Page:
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Midwest Region

 

FOR IMMEDIATE RELEASE
February 19, 2016

Contact:
Neil Powers, Neil_Powers@fws.gov, 218-847-2641

Friends of Tamarac National Wildlife Refuge Named 2016 Molly Krival Friends Group of the Year

Discovery Center board of directors. Photo by USFWS.
Discovery Center board of directors. Photo by USFWS.

We are proud to share the news that Friends of Tamarac National Wildlife Refuge has been named the 2016 Molly Krival Friends Group of the Year by the National Wildlife Refuge Association. National Wildlife Refuge Association President David Houghton made the announcement February 17, 2016 in Washington, D.C.

This national award is named to honor the late Molly Krival, a pioneer in the Refuge Friends Group movement and is sought after by Friends groups across the country. The Friends of Tamarac was established more than 20 years ago by local refuge supporters and aimed to help meet the needs of the refuge. Since that time, the group has developed into an organization with a broader awareness and greater appreciation of the National Wildlife Refuge System mission.

“The Friends of Tamarac National Wildlife Refuge shows how a grassroots organization can develop into a powerhouse,” said David Houghton, president of the National Wildlife Refuge Association. “This Friends group is an invaluable resource, ensuring Tamarac National Wildlife Refuge is an integral part of the community.”

Always conscientious in the delivery of their messages, Friends of Tamarac ensures that they tie local refuge management objectives with those of the wider National Wildlife Refuge System. From migratory birds to monarchs, the Friends regularly incorporate national initiatives into events and outreach strategies.

The Friends group’s most impressive initiative has been the Tamarac Discovery Center capital campaign, which was donated to the U.S. Fish and Wildlife Service June 2015. This 2,000 square-foot, $800,000 building is the hub for the refuge environmental education programs, citizen science training and conservation planning. Even with the challenge of fundraising in a small, rural community, the Friends of Tamarac have demonstrated impressive fundraising, reaching 96% of the goal amount and securing a zero interest loan to assure completion as planned. Their pioneering work is paving a path for other Friends groups who are interested in working within our agency construction guidelines and specifications, as well as, donation policy when it comes to real property.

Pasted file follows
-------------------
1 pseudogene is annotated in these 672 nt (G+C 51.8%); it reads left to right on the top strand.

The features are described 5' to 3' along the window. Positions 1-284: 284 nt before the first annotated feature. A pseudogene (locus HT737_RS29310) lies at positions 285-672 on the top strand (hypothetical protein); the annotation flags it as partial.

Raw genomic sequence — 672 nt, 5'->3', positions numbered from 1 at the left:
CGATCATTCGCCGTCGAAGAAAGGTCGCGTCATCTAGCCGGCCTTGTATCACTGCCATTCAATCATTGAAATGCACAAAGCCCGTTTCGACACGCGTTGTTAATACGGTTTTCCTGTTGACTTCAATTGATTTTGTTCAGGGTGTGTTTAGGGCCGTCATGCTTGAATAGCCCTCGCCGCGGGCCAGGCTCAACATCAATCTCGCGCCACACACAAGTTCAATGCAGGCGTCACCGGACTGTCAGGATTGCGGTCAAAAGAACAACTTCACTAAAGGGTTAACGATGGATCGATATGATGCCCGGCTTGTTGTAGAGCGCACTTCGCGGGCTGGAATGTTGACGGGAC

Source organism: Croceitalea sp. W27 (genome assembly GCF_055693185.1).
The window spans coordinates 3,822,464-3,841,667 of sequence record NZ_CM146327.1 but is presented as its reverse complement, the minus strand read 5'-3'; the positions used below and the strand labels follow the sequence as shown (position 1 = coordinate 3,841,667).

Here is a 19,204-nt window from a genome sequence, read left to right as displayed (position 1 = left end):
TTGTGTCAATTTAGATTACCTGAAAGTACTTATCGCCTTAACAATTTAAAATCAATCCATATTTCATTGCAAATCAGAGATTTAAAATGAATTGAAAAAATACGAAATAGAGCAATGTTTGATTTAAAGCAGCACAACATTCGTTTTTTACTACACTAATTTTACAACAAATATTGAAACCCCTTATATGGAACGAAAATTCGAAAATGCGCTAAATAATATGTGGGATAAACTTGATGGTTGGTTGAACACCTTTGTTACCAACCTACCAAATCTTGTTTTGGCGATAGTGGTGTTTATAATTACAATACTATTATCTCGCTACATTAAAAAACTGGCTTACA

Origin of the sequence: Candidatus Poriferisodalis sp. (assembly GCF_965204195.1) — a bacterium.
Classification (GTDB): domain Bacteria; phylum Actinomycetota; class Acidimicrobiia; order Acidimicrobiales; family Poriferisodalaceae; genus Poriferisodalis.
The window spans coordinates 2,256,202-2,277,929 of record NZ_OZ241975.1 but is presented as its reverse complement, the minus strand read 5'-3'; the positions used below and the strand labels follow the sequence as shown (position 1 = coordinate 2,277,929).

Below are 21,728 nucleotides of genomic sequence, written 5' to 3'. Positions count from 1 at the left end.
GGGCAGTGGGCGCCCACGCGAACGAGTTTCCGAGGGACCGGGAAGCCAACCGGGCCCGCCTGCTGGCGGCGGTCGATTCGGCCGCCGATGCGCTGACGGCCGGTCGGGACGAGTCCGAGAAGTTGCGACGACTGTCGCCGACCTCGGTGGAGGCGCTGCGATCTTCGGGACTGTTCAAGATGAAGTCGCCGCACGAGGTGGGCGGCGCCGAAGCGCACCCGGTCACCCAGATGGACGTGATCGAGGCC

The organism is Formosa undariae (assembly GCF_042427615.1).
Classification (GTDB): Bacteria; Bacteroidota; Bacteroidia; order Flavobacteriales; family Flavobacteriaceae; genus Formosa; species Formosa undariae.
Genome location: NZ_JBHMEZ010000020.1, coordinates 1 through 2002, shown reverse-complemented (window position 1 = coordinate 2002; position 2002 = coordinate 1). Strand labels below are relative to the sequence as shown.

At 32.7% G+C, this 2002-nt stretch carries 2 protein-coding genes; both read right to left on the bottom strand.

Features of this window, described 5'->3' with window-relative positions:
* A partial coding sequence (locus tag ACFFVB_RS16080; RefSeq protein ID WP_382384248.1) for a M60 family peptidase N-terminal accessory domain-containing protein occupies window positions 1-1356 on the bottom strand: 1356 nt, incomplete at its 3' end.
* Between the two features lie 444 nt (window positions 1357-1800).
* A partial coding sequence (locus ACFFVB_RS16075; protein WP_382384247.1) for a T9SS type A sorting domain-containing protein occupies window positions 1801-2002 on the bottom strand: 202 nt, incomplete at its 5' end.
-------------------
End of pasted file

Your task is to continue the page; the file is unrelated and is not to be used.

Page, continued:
The Friends of Tamarac is particularly passionate about connecting people and nature. From leading interpretive workshops on the refuge flora and fauna for families, to a weekly nature explorations for youth through the summer months.

“The Friends of Tamarac are building a living legacy of conservation stewards through a dynamic environmental education program,” commented Neil Powers, Tamarac Refuge Manager. “They reach out to schools in the nearby communities including those in the White Earth Indian Reservation.”

“I’m continually amazed that our Friends, refuge staff, volunteers, community partners, business leaders and private citizens all came together with a goal of making this project a reality.  I am especially proud of the fact that we all came together as ‘investors’ in the future of natural resources conservation,” continued Powers.

The group goes above and beyond in trumpeting the benefits of Tamarac Refuge to our local community, be it through traditional environmental education programs or direct to fellow community groups like the Izaak Walton League, Rotary, and Kiwanis.

They have partnered with the refuge on county-wide and watershed district projects and recognize the opportunity to promote land stewardship, connect corridors of conservation units and demonstrate the role the refuge plays on a larger landscape level.

Friends of Tamarac take an interest in the science and research happening on the refuge as well. In recent years, the Friends of Tamarac have been awarded grants that assist biologists with data collection of water quality projects, ecological classification systems, wetland restoration projects and extensive tree planting for enhancing forest habitats.

The positive impact that Friends of Tamarac continues to have here in Minnesota has sent a ripple effect across the National Wildlife Refuge System and it is gratifying to see their efforts expand to a national scene.

Learn more about this year’s winners from across the country: http://refugeassociation.org/award-winners/

 

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Last updated: May 4, 2017